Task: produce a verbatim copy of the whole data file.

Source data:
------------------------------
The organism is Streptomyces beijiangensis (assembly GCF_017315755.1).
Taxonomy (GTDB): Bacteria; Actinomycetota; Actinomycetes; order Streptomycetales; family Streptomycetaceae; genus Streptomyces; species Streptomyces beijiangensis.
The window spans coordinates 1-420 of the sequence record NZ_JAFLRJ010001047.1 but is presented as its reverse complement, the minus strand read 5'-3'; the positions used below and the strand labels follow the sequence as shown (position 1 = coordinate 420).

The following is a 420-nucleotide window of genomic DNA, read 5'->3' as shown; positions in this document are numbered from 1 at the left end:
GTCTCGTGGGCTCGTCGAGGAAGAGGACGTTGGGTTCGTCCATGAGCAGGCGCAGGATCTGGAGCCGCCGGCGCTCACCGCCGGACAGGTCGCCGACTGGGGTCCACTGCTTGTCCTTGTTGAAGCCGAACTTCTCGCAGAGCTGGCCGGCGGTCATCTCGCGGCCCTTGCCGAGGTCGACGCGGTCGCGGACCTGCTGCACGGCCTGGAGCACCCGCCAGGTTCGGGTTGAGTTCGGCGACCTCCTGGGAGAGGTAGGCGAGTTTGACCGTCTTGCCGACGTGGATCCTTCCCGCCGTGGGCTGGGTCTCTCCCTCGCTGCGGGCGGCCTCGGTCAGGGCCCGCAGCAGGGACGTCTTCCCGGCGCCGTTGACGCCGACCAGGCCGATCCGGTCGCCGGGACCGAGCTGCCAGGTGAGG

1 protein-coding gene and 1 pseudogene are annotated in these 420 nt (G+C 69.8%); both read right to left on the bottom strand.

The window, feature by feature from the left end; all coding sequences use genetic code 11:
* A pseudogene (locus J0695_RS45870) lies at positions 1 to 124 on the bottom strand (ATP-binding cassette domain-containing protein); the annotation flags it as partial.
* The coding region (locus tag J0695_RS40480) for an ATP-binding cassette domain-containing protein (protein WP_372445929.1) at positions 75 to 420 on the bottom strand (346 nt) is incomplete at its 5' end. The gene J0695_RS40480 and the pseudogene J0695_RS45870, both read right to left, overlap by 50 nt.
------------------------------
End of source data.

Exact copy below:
The organism is Streptomyces beijiangensis (assembly GCF_017315755.1).
Taxonomy (GTDB): Bacteria; Actinomycetota; Actinomycetes; order Streptomycetales; family Streptomycetaceae; genus Streptomyces; species Streptomyces beijiangensis.
The window spans coordinates 1-420 of the sequence record NZ_JAFLRJ010001047.1 but is presented as its reverse complement, the minus strand read 5'-3'; the positions used below and the strand labels follow the sequence as shown (position 1 = coordinate 420).

The following is a 420-nucleotide window of genomic DNA, read 5'->3' as shown; positions in this document are numbered from 1 at the left end:
GTCTCGTGGGCTCGTCGAGGAAGAGGACGTTGGGTTCGTCCATGAGCAGGCGCAGGATCTGGAGCCGCCGGCGCTCACCGCCGGACAGGTCGCCGACTGGGGTCCACTGCTTGTCCTTGTTGAAGCCGAACTTCTCGCAGAGCTGGCCGGCGGTCATCTCGCGGCCCTTGCCGAGGTCGACGCGGTCGCGGACCTGCTGCACGGCCTGGAGCACCCGCCAGGTTCGGGTTGAGTTCGGCGACCTCCTGGGAGAGGTAGGCGAGTTTGACCGTCTTGCCGACGTGGATCCTTCCCGCCGTGGGCTGGGTCTCTCCCTCGCTGCGGGCGGCCTCGGTCAGGGCCCGCAGCAGGGACGTCTTCCCGGCGCCGTTGACGCCGACCAGGCCGATCCGGTCGCCGGGACCGAGCTGCCAGGTGAGG

1 protein-coding gene and 1 pseudogene are annotated in these 420 nt (G+C 69.8%); both read right to left on the bottom strand.

The window, feature by feature from the left end; all coding sequences use genetic code 11:
* A pseudogene (locus J0695_RS45870) lies at positions 1 to 124 on the bottom strand (ATP-binding cassette domain-containing protein); the annotation flags it as partial.
* The coding region (locus tag J0695_RS40480) for an ATP-binding cassette domain-containing protein (protein WP_372445929.1) at positions 75 to 420 on the bottom strand (346 nt) is incomplete at its 5' end. The gene J0695_RS40480 and the pseudogene J0695_RS45870, both read right to left, overlap by 50 nt.